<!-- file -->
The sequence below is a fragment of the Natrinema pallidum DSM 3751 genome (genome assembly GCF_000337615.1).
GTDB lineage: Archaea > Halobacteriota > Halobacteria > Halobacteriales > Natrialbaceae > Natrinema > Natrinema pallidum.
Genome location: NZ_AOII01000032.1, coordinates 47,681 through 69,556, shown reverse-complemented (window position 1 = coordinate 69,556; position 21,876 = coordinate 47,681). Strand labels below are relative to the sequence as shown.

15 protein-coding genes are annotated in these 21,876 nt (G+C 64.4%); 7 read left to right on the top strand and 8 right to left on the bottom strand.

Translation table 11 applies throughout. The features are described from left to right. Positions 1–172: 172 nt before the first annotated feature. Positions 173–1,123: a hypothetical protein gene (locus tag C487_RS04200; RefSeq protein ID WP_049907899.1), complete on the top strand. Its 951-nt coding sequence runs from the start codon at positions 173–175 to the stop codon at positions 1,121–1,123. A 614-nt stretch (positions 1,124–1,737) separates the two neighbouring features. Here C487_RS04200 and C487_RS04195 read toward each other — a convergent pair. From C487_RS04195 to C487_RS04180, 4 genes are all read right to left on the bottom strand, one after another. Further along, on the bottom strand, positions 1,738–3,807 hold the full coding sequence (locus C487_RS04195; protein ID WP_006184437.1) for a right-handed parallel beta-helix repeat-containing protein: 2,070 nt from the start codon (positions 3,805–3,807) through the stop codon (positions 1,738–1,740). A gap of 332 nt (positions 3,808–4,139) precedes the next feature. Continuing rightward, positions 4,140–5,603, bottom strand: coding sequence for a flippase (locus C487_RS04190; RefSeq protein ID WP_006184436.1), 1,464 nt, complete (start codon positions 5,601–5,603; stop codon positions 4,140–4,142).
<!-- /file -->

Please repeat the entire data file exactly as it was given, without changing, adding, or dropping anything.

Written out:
The sequence below is a fragment of the Natrinema pallidum DSM 3751 genome (genome assembly GCF_000337615.1).
GTDB lineage: Archaea > Halobacteriota > Halobacteria > Halobacteriales > Natrialbaceae > Natrinema > Natrinema pallidum.
Genome location: NZ_AOII01000032.1, coordinates 47,681 through 69,556, shown reverse-complemented (window position 1 = coordinate 69,556; position 21,876 = coordinate 47,681). Strand labels below are relative to the sequence as shown.

15 protein-coding genes are annotated in these 21,876 nt (G+C 64.4%); 7 read left to right on the top strand and 8 right to left on the bottom strand.

Translation table 11 applies throughout. The features are described from left to right. Positions 1–172: 172 nt before the first annotated feature. Positions 173–1,123: a hypothetical protein gene (locus tag C487_RS04200; RefSeq protein ID WP_049907899.1), complete on the top strand. Its 951-nt coding sequence runs from the start codon at positions 173–175 to the stop codon at positions 1,121–1,123. A 614-nt stretch (positions 1,124–1,737) separates the two neighbouring features. Here C487_RS04200 and C487_RS04195 read toward each other — a convergent pair. From C487_RS04195 to C487_RS04180, 4 genes are all read right to left on the bottom strand, one after another. Further along, on the bottom strand, positions 1,738–3,807 hold the full coding sequence (locus C487_RS04195; protein ID WP_006184437.1) for a right-handed parallel beta-helix repeat-containing protein: 2,070 nt from the start codon (positions 3,805–3,807) through the stop codon (positions 1,738–1,740). A gap of 332 nt (positions 3,808–4,139) precedes the next feature. Continuing rightward, positions 4,140–5,603, bottom strand: coding sequence for a flippase (locus C487_RS04190; RefSeq protein ID WP_006184436.1), 1,464 nt, complete (start codon positions 5,601–5,603; stop codon positions 4,140–4,142).